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The blind man imitated Christ and acknowledged God, by replying “I am” to his neighbors and acquaintances that had seen him begging, but now looked in amazement at his transformation. As the scene unfolds, the healed man experiences degrees of conversion to the point he was thrown out of his realm of familiarity. He experienced the paradoxical essence of faith and surrendered to the mystery. A process of moving from darkness to light. To live as children of light, means imitating Christ with every kind of goodness, righteousness, truth and expose fruitless works of darkness, even on the Sabbath. Awakening from the darkness, don’t shutter your eyes with shades to continue your slumber, but welcomingly take the light Christ gives you. “Everything exposed by light becomes visible for everything that becomes visible is light.” Anointed with chrism, the Spirit is within us and our cup overflows. Goodness and kindness permeate all the days of our lives, as we dwell in the house of the Lord. Not a physical building, but the streets of life, where we offer light in every kind of goodness, as there are many ways to be light, as we imitate Christ. We must not acquiesce in fear, like the blind man’s parents, and deny our spiritual reality to retain a place of power or prestige. Our call is to seek those begging at the side of the road of life. Who has been pushed aside, neglected, stigmatized? How can you share the compassion and mercy of “I am” to them?
Individual Reflection: Psalm 23:1-3a, 3b-4, 5,6
On this Laetare Sunday, a Sabbath of Joy, do an act of goodness for someone lacking joy in their life.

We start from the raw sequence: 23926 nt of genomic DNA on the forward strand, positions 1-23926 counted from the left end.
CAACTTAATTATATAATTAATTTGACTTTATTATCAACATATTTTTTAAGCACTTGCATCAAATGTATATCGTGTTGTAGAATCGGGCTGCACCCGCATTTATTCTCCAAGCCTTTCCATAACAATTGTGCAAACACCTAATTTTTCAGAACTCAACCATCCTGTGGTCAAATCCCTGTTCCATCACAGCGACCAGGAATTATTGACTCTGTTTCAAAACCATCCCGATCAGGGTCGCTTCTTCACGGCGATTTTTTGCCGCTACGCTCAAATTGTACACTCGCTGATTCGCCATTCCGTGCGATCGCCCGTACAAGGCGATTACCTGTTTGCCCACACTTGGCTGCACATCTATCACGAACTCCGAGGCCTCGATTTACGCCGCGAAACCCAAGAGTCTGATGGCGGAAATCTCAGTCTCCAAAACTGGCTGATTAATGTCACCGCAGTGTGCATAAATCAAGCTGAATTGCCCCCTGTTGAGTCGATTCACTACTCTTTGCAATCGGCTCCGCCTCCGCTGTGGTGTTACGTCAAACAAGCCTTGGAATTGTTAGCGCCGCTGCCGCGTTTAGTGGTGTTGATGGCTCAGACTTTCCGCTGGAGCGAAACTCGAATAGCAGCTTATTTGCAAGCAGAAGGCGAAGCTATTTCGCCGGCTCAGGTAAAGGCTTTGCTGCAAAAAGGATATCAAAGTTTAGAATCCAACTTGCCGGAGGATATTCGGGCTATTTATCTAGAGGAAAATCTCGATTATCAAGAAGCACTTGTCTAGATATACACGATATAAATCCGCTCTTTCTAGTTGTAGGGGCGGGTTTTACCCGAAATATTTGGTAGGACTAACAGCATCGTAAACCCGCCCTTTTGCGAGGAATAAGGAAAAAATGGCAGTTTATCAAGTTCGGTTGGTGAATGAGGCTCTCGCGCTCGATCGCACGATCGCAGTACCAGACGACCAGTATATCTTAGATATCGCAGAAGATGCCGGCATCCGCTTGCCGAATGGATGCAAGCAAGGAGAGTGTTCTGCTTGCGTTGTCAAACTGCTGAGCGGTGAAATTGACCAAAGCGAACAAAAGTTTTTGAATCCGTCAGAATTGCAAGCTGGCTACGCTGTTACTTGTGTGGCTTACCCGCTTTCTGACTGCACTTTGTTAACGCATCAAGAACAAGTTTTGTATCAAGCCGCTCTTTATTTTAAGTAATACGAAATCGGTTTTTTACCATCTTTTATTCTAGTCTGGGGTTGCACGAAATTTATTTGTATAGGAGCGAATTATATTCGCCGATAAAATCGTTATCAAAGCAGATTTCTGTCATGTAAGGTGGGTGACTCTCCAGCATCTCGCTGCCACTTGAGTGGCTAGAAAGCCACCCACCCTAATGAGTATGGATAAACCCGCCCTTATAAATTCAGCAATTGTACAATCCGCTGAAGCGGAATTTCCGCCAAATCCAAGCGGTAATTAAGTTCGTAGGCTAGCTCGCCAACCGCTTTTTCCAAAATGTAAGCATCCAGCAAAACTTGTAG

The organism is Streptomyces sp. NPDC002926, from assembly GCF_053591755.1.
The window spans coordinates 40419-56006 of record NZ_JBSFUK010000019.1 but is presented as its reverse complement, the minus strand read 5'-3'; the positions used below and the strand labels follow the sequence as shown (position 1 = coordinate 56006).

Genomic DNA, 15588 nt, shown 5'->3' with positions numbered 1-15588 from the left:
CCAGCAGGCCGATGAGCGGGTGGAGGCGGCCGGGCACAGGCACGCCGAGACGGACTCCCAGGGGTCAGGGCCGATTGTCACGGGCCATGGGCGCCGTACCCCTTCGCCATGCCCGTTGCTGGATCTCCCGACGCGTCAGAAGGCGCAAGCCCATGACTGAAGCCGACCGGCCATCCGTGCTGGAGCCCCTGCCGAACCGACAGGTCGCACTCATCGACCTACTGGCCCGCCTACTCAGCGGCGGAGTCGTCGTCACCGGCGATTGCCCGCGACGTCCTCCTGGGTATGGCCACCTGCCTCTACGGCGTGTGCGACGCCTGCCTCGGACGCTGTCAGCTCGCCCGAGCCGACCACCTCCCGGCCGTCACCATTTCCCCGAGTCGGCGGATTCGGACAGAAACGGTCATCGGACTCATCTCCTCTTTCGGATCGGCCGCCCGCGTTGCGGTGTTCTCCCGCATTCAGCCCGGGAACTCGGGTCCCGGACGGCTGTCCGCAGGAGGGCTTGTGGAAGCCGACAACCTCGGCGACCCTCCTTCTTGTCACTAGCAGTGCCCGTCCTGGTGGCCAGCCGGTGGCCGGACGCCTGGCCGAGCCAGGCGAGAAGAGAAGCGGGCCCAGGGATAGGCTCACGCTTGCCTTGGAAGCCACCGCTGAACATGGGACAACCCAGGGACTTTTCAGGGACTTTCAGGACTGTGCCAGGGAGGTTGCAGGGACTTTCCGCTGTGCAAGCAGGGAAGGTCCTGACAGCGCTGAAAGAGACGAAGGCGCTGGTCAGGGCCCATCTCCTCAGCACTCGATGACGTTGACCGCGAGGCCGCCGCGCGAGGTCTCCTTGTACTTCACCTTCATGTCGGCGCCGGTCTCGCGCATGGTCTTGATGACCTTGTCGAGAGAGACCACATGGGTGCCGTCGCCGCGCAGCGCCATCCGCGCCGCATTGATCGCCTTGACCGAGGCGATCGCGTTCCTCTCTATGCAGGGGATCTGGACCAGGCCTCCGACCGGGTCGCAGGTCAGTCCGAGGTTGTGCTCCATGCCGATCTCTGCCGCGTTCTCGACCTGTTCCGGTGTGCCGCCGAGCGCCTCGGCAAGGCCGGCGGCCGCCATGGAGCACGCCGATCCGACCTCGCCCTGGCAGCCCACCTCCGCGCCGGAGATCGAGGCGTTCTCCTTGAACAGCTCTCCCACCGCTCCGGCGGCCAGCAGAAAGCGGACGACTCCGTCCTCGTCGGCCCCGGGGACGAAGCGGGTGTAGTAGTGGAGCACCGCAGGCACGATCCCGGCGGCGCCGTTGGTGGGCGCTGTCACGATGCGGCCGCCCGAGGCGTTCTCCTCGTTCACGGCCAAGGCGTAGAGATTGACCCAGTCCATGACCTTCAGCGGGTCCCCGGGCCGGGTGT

Family Reflection: John 9:1-41
Look at the ways you family can volunteer with an organization that supports the visually impaired in your community.
God thank you for awakening the blind spots in our life, so we see you with deeper acuity. Give us the courage to stop and be attentive to those that have been slighted and are begging for dignity by the side of the road of life. As you have anointed us, may your kindness flow through us. Help us to always be light, even when forces of cultural prestige and power seem in control. Thank you for refreshing our souls. In Jesus’ dear name, Amen.
Blogs to Visit:
As we reflect upon Mary’s presence in the mysteries of the Rosary, we are blessed to know her. For her journey, a timeless trek, calls us to surrender, continuing conversion, humbleness and justice now.
Weekly lectionary reflections, for faith sharing groups, parish bulletins, newsletters or personal prayer, from the synergy of the Word we hear and the rich tradition of Catholic Social Teaching.
Catholic Social Teaching offers seven principles for upholding life in our thoughts, decisions and actions.
How we do Catholic Social Teaching.
Creation sustainability ministry resources in the spirit of the St Francis Pledge.
List one or two upcoming events, legislative action alerts or social justice websites
By Barb Born March 21, 2014 The reflection maybe used in parish bulletins, newsletters or for faith sharing groups without copyright concern